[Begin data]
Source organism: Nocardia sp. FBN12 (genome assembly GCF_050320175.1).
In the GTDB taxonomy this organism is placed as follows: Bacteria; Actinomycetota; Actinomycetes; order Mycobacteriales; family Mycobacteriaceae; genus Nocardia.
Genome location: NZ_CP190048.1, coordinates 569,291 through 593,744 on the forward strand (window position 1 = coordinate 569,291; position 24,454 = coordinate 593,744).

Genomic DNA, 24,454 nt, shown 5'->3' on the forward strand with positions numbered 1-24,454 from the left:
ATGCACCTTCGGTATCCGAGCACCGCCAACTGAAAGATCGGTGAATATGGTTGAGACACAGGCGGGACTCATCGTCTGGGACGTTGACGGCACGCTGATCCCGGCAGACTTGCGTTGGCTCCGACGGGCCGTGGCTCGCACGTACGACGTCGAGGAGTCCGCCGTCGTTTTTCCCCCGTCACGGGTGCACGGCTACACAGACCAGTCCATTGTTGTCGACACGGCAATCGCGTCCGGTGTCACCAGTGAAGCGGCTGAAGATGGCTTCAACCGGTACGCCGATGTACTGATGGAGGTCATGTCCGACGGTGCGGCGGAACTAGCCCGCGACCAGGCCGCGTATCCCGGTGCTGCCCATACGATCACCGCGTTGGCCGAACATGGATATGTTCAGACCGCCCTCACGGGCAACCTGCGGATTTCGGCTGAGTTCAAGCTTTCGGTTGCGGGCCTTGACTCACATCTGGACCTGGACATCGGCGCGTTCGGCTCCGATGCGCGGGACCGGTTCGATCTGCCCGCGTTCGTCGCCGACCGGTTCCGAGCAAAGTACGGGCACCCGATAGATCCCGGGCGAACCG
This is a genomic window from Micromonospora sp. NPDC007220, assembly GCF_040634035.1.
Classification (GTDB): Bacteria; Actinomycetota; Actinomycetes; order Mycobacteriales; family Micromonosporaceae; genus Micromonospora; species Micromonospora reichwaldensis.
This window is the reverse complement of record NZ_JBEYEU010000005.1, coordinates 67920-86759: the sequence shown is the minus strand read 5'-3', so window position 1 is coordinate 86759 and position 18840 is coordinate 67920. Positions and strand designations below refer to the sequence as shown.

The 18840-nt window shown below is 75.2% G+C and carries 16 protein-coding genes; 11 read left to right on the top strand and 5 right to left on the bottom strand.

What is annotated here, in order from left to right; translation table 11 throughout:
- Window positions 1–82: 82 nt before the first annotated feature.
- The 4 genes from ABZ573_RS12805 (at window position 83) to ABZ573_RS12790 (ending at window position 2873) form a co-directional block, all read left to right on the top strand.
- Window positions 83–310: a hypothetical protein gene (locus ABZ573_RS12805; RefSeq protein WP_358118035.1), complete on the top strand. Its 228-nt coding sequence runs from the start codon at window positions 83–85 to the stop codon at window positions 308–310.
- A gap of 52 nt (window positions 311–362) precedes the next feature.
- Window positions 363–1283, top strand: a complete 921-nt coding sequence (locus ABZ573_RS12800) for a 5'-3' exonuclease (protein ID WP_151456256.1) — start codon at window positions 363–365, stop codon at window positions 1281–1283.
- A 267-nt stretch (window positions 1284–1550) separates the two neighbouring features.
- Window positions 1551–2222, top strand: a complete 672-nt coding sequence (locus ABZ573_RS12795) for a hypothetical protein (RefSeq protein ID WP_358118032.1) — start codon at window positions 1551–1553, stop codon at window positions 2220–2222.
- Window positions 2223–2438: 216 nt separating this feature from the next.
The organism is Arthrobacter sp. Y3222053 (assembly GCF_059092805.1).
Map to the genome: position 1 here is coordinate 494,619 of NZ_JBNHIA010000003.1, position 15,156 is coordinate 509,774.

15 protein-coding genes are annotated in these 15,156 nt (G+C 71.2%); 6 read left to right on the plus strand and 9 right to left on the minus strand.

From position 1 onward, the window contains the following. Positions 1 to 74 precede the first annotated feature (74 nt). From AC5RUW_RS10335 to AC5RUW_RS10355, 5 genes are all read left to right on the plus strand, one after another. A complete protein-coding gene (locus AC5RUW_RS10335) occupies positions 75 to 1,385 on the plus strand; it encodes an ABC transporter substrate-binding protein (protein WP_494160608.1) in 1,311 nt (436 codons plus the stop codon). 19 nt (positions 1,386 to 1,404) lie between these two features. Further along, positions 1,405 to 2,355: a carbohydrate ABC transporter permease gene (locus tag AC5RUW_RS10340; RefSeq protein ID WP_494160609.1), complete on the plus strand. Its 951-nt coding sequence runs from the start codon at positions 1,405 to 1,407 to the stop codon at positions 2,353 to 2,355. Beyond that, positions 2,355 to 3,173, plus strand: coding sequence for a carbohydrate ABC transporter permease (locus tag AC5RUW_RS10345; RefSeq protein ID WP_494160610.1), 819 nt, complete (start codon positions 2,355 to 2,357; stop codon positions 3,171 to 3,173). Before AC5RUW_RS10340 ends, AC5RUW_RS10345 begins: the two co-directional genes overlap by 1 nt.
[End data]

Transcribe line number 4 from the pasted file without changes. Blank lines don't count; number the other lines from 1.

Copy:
Genomic DNA, 24,454 nt, shown 5'->3' on the forward strand with positions numbered 1-24,454 from the left: